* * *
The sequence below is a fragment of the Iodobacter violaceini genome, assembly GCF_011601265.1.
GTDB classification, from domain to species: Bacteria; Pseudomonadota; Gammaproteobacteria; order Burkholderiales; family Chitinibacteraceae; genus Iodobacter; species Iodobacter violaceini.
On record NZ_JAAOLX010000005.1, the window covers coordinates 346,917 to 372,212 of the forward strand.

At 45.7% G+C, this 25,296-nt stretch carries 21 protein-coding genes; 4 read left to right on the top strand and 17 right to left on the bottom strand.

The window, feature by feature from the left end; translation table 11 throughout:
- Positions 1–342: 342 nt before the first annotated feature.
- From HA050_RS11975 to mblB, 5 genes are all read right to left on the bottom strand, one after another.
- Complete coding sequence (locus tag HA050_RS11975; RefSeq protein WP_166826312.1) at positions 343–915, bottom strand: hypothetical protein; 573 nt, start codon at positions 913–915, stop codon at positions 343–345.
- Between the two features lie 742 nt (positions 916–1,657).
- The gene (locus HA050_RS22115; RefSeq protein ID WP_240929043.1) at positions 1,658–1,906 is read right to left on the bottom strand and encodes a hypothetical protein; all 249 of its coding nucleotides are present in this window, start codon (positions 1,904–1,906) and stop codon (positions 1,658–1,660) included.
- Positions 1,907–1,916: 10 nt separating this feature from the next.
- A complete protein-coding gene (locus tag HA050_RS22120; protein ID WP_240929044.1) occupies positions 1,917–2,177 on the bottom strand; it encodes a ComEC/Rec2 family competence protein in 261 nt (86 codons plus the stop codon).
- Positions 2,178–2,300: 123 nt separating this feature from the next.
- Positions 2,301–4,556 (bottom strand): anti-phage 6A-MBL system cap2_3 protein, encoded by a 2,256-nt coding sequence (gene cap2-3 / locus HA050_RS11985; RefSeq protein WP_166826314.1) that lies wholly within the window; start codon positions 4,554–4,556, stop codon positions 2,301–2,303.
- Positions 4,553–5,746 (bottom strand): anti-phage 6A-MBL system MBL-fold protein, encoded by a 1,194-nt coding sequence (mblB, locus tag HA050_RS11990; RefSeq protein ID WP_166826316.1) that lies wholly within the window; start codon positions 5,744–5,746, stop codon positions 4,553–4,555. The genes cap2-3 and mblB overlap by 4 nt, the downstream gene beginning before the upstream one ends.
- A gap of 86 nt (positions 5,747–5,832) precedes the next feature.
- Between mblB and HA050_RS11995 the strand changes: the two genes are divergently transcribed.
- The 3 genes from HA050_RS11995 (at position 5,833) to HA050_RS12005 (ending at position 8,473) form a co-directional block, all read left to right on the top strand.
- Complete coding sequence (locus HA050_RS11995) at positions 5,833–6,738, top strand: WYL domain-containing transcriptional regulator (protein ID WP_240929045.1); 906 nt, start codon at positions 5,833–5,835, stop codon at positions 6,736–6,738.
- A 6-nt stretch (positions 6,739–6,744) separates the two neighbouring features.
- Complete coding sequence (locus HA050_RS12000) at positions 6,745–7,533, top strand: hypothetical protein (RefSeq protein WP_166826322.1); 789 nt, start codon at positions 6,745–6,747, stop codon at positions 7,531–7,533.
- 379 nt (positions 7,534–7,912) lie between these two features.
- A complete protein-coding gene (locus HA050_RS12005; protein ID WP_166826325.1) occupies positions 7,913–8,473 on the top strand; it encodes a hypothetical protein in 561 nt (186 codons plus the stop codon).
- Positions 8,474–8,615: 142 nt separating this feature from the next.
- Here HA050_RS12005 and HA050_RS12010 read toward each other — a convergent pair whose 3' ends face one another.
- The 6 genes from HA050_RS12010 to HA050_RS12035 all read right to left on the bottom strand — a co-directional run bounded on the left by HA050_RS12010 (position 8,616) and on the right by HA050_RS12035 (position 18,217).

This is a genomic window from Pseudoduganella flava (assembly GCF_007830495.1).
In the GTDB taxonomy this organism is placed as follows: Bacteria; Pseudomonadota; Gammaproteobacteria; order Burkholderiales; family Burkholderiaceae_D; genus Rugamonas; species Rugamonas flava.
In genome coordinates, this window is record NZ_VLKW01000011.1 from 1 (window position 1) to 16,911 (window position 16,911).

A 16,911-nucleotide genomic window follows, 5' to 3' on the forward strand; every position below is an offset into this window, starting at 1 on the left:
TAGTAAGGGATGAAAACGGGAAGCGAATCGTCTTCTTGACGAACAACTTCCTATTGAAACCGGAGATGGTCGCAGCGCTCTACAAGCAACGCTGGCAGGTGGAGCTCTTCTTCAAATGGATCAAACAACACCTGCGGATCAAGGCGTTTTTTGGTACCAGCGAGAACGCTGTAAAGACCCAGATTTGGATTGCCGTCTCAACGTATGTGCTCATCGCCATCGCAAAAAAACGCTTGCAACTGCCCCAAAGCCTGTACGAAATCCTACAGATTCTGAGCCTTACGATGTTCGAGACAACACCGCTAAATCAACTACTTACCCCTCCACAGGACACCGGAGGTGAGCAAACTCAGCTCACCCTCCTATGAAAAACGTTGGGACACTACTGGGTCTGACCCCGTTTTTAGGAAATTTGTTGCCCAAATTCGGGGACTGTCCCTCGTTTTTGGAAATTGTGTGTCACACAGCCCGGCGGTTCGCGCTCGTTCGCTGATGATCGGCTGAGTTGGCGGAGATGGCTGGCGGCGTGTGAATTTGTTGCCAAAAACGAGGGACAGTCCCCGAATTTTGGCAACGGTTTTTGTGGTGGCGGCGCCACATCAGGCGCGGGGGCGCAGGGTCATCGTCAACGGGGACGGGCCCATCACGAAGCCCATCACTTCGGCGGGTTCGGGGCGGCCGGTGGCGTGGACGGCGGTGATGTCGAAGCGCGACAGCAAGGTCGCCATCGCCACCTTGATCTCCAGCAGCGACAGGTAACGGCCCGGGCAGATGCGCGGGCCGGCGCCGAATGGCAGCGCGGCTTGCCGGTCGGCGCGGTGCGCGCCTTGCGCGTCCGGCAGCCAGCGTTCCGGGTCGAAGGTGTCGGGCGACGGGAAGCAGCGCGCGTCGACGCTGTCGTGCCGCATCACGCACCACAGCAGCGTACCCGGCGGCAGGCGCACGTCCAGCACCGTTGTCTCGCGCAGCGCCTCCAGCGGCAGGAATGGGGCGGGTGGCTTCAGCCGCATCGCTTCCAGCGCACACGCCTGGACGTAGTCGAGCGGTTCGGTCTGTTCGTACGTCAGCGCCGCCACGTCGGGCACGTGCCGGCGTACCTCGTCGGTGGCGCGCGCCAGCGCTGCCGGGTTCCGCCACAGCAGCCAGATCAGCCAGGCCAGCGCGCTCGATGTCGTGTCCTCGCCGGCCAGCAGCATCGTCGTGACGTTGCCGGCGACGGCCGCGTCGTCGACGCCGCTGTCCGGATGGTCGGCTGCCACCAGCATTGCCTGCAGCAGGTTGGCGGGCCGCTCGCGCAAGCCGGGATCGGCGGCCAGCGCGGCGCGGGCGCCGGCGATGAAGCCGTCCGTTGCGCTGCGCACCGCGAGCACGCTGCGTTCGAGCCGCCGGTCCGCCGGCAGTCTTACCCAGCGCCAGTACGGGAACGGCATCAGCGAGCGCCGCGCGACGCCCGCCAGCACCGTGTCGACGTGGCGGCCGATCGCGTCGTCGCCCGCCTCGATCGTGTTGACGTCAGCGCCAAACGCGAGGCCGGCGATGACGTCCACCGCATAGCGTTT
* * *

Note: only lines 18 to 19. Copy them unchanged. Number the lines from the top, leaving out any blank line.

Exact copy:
- The 3 genes from HA050_RS11995 (at position 5,833) to HA050_RS12005 (ending at position 8,473) form a co-directional block, all read left to right on the top strand.
- Complete coding sequence (locus HA050_RS11995) at positions 5,833–6,738, top strand: WYL domain-containing transcriptional regulator (protein ID WP_240929045.1); 906 nt, start codon at positions 5,833–5,835, stop codon at positions 6,736–6,738.